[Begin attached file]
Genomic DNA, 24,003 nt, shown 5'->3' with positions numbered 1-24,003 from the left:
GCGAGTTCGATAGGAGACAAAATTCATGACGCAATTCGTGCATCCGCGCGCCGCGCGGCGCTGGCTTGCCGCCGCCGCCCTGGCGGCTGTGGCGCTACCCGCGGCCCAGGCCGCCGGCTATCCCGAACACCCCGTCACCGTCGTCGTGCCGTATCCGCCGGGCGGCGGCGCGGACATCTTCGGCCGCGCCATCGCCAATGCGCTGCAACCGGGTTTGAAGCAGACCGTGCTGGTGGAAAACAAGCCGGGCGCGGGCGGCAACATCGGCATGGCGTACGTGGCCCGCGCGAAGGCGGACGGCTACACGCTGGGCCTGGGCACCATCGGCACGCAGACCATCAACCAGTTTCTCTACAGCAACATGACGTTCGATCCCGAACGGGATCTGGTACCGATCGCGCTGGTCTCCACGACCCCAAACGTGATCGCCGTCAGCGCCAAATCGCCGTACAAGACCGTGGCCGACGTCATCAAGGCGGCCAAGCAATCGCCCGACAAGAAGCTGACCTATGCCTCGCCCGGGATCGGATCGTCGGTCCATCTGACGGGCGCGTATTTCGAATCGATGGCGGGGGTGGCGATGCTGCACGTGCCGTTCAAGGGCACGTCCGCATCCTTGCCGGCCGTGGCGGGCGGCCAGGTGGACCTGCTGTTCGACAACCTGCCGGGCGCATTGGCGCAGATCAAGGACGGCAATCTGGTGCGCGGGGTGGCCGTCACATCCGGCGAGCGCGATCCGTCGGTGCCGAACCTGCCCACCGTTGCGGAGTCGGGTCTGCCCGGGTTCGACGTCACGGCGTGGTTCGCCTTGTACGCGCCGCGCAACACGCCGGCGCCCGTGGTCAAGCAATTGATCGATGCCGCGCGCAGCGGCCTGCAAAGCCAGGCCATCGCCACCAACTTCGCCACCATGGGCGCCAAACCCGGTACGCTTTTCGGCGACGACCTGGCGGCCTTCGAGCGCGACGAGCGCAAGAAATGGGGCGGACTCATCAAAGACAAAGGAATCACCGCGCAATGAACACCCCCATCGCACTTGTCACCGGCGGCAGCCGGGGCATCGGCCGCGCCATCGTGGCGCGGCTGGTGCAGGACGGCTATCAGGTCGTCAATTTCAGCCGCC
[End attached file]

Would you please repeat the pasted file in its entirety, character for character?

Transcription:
Genomic DNA, 24,003 nt, shown 5'->3' with positions numbered 1-24,003 from the left:
GCGAGTTCGATAGGAGACAAAATTCATGACGCAATTCGTGCATCCGCGCGCCGCGCGGCGCTGGCTTGCCGCCGCCGCCCTGGCGGCTGTGGCGCTACCCGCGGCCCAGGCCGCCGGCTATCCCGAACACCCCGTCACCGTCGTCGTGCCGTATCCGCCGGGCGGCGGCGCGGACATCTTCGGCCGCGCCATCGCCAATGCGCTGCAACCGGGTTTGAAGCAGACCGTGCTGGTGGAAAACAAGCCGGGCGCGGGCGGCAACATCGGCATGGCGTACGTGGCCCGCGCGAAGGCGGACGGCTACACGCTGGGCCTGGGCACCATCGGCACGCAGACCATCAACCAGTTTCTCTACAGCAACATGACGTTCGATCCCGAACGGGATCTGGTACCGATCGCGCTGGTCTCCACGACCCCAAACGTGATCGCCGTCAGCGCCAAATCGCCGTACAAGACCGTGGCCGACGTCATCAAGGCGGCCAAGCAATCGCCCGACAAGAAGCTGACCTATGCCTCGCCCGGGATCGGATCGTCGGTCCATCTGACGGGCGCGTATTTCGAATCGATGGCGGGGGTGGCGATGCTGCACGTGCCGTTCAAGGGCACGTCCGCATCCTTGCCGGCCGTGGCGGGCGGCCAGGTGGACCTGCTGTTCGACAACCTGCCGGGCGCATTGGCGCAGATCAAGGACGGCAATCTGGTGCGCGGGGTGGCCGTCACATCCGGCGAGCGCGATCCGTCGGTGCCGAACCTGCCCACCGTTGCGGAGTCGGGTCTGCCCGGGTTCGACGTCACGGCGTGGTTCGCCTTGTACGCGCCGCGCAACACGCCGGCGCCCGTGGTCAAGCAATTGATCGATGCCGCGCGCAGCGGCCTGCAAAGCCAGGCCATCGCCACCAACTTCGCCACCATGGGCGCCAAACCCGGTACGCTTTTCGGCGACGACCTGGCGGCCTTCGAGCGCGACGAGCGCAAGAAATGGGGCGGACTCATCAAAGACAAAGGAATCACCGCGCAATGAACACCCCCATCGCACTTGTCACCGGCGGCAGCCGGGGCATCGGCCGCGCCATCGTGGCGCGGCTGGTGCAGGACGGCTATCAGGTCGTCAATTTCAGCCGCC